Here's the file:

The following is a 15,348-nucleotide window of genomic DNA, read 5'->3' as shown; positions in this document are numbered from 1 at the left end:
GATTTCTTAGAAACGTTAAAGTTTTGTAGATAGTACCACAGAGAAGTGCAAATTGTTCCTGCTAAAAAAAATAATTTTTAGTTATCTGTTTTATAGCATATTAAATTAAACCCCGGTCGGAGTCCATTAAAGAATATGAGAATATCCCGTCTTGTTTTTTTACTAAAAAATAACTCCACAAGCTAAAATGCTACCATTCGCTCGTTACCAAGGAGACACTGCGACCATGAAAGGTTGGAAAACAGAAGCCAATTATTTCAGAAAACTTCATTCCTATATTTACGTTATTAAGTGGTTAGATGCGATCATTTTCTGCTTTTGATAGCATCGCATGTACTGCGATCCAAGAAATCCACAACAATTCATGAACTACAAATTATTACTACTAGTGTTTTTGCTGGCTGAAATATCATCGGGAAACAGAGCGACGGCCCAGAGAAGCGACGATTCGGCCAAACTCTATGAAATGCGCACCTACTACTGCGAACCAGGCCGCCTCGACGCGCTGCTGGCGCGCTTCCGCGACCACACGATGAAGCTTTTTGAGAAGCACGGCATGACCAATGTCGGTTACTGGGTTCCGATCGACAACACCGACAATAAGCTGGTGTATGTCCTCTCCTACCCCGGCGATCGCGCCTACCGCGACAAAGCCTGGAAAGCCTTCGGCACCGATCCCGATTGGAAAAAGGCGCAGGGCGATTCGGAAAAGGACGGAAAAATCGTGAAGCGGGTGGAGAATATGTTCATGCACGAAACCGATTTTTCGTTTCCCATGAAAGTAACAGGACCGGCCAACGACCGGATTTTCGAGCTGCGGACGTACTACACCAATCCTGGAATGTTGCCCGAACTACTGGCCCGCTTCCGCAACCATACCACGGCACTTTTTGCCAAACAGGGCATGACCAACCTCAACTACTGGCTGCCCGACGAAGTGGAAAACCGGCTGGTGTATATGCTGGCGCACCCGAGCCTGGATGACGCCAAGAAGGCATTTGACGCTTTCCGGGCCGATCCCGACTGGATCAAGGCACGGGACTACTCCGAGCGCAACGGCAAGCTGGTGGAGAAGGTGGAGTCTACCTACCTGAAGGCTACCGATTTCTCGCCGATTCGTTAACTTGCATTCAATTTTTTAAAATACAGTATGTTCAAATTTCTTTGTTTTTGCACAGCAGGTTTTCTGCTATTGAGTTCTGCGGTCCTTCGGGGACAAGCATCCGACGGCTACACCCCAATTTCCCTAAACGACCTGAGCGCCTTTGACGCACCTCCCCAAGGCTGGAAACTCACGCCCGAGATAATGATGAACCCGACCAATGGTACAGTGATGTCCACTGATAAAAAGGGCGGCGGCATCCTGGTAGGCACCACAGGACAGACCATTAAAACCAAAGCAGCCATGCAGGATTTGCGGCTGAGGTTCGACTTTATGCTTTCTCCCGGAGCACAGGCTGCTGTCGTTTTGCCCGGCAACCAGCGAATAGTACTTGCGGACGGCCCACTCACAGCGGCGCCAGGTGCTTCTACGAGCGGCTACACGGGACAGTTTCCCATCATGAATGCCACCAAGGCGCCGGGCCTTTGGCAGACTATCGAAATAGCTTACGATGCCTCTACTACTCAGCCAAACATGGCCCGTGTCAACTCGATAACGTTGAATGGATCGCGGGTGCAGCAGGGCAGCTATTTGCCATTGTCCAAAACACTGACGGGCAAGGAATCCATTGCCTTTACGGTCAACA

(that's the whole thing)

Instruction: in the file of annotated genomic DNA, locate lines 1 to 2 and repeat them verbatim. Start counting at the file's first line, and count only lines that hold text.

The following is a 15,348-nucleotide window of genomic DNA, read 5'->3' as shown; positions in this document are numbered from 1 at the left end:
GATTTCTTAGAAACGTTAAAGTTTTGTAGATAGTACCACAGAGAAGTGCAAATTGTTCCTGCTAAAAAAAATAATTTTTAGTTATCTGTTTTATAGCATATTAAATTAAACCCCGGTCGGAGTCCATTAAAGAATATGAGAATATCCCGTCTTGTTTTTTTACTAAAAAATAACTCCACAAGCTAAAATGCTACCATTCGCTCGTTACCAAGGAGACACTGCGACCATGAAAGGTTGGAAAACAGAAGCCAATTATTTCAGAAAACTTCATTCCTATATTTACGTTATTAAGTGGTTAGATGCGATCATTTTCTGCTTTTGATAGCATCGCATGTACTGCGATCCAAGAAATCCACAACAATTCATGAACTACAAATTATTACTACTAGTGTTTTTGCTGGCTGAAATATCATCGGGAAACAGAGCGACGGCCCAGAGAAGCGACGATTCGGCCAAACTCTATGAAATGCGCACCTACTACTGCGAACCAGGCCGCCTCGACGCGCTGCTGGCGCGCTTCCGCGACCACACGATGAAGCTTTTTGAGAAGCACGGCATGACCAATGTCGGTTACTGGGTTCCGATCGACAACACCGACAATAAGCTGGTGTATGTCCTCTCCTACCCCGGCGATCGCGCCTACCGCGACAAAGCCTGGAAAGCCTTCGGCACCGATCCCGATTGGAAAAAGGCGCAGGGCGATTCGGAAAAGGACGGAAAAATCGTGAAGCGGGTGGAGAATATGTTCATGCACGAAACCGATTTTTCGTTTCCCATGAAAGTAACAGGACCGGCCAACGACCGGATTTTCGAGCTGCGGACGTACTACACCAATCCTGGAATGTTGCCCGAACTACTGGCCCGCTTCCGCAACCATACCACGGCACTTTTTGCCAAACAGGGCATGACCAACCTCAACTACTGGCTGCCCGACGAAGTGGAAAACCGGCTGGTGTATATGCTGGCGCACCCGAGCCTGGATGACGCCAAGAAGGCATTTGACGCTTTCCGGGCCGATCCCGACTGGATCAAGGCACGGGACTACTCCGAGCGCAACGGCAAGCTGGTGGAGAAGGTGGAGTCTACCTACCTGAAGGCTACCGATTTCTCGCCGATTCGTTAACTTGCATTCAATTTTTTAAAATACAGTATGTTCAAATTTCTTTGTTTTTGCACAGCAGGTTTTCTGCTATTGAGTTCTGCGGTCCTTCGGGGACAAGCATCCGACGGCTACACCCCAATTTCCCTAAACGACCTGAGCGCCTTTGACGCACCTCCCCAAGGCTGGAAACTCACGCCCGAGATAATGATGAACCCGACCAATGGTACAGTGATGTCCACTGATAAAAAGGGCGGCGGCATCCTGGTAGGCACCACAGGACAGACCATTAAAACCAAAGCAGCCATGCAGGATTTGCGGCTGAGGTTCGACTTTATGCTTTCTCCCGGAGCACAGGCTGCTGTCGTTTTGCCCGGCAACCAGCGAATAGTACTTGCGGACGGCCCACTCACAGCGGCGCCAGGTGCTTCTACGAGCGGCTACACGGGACAGTTTCCCATCATGAATGCCACCAAGGCGCCGGGCCTTTGGCAGACTATCGAAATAGCTTACGATGCCTCTACTACTCAGCCAAACATGGCCCGTGTCAACTCGATAACGTTGAATGGATCGCGGGTGCAGCAGGGCAGCTATTTGCCATTGTCCAAAACACTGACGGGCAAGGAATCCATTGCCTTTACGGTCAACA